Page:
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An Examination Of The Role For Landscape Architects In The No Child Left Inside Movement

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An Examination Of The Role For Landscape Architects In The No Child Left Inside Movement

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dc.contributor.author Miller, Wade en_US
dc.date.accessioned 2009-09-16T18:16:45Z
dc.date.available 2009-09-16T18:16:45Z
dc.date.issued 2009-09-16T18:16:45Z
dc.date.submitted January 2009 en_US
dc.identifier.other DISS-10193 en_US
dc.identifier.uri http://hdl.handle.net/10106/1647
dc.description.abstract The disconnection, or lack of interaction and experience, between children and nature has been coined Nature Deficit Disorder and popularized by Louv (Louv 2005, pp. 139-140). Current research and writing regarding the child and nature disconnect has spawned the No Child Left Inside movement. This movement is an initiative being adopted by cities, states, federal agencies and other organizations committed to reconnecting children with nature by providing a wide range of opportunities to experience nature directly, while building the next generation of environmentally conscious citizens.This research examines how landscape architecture is viewed by those associated with Children and Nature Network (C&NN), the primary organization formed to encourage and support other organizations that are active in this movement. Leaders of this organization include published authors, educators, entrepreneurs, researchers, academics, youth leaders, and business and organizational leaders. Through C&NN, these professionals are the leading proponents of the No Child Left Inside movement. While some of the research and literature mentions specific areas such as open space planning, park design, school design, and playground design; the landscape architect is not recognized as a central figure in the movement to reconnect children and nature.The hypothesis of this research is that the field of landscape architecture is uniquely qualified and positioned to address this topic through open space frameworks, urban planning, urban design, park design, schoolyard design, residential design, and children's gardens. In this study, open-ended interviews of researchers, authors, and supporters associated with C&NN are used to identify the perceptions of the role that landscape architects play in reconnecting nature and children. These selected professionals share their perceptions based on their knowledge and experience in this area. The findings show that there is much opportunity for landscape architects to influence the realization of nature and children reconnected. en_US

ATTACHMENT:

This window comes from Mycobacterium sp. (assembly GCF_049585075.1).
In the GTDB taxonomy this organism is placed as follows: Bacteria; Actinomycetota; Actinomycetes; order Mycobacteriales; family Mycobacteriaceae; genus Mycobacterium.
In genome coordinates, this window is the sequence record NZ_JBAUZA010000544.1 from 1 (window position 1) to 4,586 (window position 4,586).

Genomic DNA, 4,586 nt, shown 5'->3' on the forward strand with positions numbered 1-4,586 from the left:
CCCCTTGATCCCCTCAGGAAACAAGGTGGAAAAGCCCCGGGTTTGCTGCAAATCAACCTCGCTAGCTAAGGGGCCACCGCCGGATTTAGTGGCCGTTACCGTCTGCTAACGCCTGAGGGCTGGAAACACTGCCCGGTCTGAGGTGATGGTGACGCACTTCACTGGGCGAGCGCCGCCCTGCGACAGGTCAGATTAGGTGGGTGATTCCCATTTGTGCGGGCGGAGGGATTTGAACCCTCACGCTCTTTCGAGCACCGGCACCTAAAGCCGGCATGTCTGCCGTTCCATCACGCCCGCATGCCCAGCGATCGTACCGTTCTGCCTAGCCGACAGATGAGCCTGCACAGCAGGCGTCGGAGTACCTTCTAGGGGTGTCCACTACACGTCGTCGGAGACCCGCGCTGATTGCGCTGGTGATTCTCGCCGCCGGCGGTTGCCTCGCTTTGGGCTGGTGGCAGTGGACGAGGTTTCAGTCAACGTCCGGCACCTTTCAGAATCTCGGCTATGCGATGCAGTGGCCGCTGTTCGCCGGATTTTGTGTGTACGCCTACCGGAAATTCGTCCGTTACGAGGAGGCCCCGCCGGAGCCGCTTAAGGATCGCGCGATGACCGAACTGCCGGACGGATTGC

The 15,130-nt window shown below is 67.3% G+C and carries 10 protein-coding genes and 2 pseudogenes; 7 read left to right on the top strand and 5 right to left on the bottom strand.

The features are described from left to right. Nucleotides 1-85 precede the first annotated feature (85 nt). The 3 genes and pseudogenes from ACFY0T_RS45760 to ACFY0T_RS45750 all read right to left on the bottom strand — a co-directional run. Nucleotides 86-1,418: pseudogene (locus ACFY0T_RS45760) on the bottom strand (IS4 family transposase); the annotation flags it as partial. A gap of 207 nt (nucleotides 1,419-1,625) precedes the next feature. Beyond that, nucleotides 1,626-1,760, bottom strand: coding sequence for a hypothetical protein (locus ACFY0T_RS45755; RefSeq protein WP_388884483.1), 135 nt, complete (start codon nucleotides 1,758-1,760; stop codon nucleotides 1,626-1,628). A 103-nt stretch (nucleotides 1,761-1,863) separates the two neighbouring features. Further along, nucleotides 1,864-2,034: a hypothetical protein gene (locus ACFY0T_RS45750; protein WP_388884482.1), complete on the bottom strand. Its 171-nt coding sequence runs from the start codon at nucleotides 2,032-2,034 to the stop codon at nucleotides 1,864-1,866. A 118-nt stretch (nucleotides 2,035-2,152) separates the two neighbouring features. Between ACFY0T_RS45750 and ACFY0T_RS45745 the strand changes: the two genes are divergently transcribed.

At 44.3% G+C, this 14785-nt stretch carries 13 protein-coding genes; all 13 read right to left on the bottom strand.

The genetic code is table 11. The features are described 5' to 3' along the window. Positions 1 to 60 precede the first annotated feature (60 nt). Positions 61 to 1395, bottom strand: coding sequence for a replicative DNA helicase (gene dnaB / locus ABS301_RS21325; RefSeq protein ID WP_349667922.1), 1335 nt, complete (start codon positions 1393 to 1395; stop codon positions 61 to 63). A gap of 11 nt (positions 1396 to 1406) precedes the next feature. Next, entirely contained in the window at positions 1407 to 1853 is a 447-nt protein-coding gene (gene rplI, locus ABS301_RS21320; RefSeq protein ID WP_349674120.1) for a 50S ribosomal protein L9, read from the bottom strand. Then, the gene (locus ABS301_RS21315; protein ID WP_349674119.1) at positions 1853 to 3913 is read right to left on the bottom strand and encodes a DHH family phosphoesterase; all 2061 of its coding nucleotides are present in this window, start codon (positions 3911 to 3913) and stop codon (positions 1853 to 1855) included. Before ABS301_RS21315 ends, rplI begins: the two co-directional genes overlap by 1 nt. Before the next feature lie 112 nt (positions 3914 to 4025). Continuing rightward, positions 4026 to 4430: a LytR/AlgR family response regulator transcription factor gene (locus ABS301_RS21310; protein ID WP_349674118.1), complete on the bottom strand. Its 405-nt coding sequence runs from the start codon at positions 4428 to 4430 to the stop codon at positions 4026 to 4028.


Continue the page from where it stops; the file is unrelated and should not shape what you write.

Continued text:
dc.description.sponsorship Taylor, Pat en_US
dc.language.iso EN en_US
dc.publisher Landscape Architecture en_US
dc.title An Examination Of The Role For Landscape Architects In The No Child Left Inside Movement en_US
dc.type M.L.A. en_US
dc.contributor.committeeChair Taylor, Pat en_US
dc.degree.department Landscape Architecture en_US
dc.degree.discipline Landscape Architecture en_US
dc.degree.grantor University of Texas at Arlington en_US
dc.degree.level masters en_US
dc.degree.name M.L.A. en_US
dc.identifier.externalLink https://www.uta.edu/ra/real/editprofile.php?onlyview=1&pid=1152
dc.identifier.externalLinkDescription Link to Research Profiles

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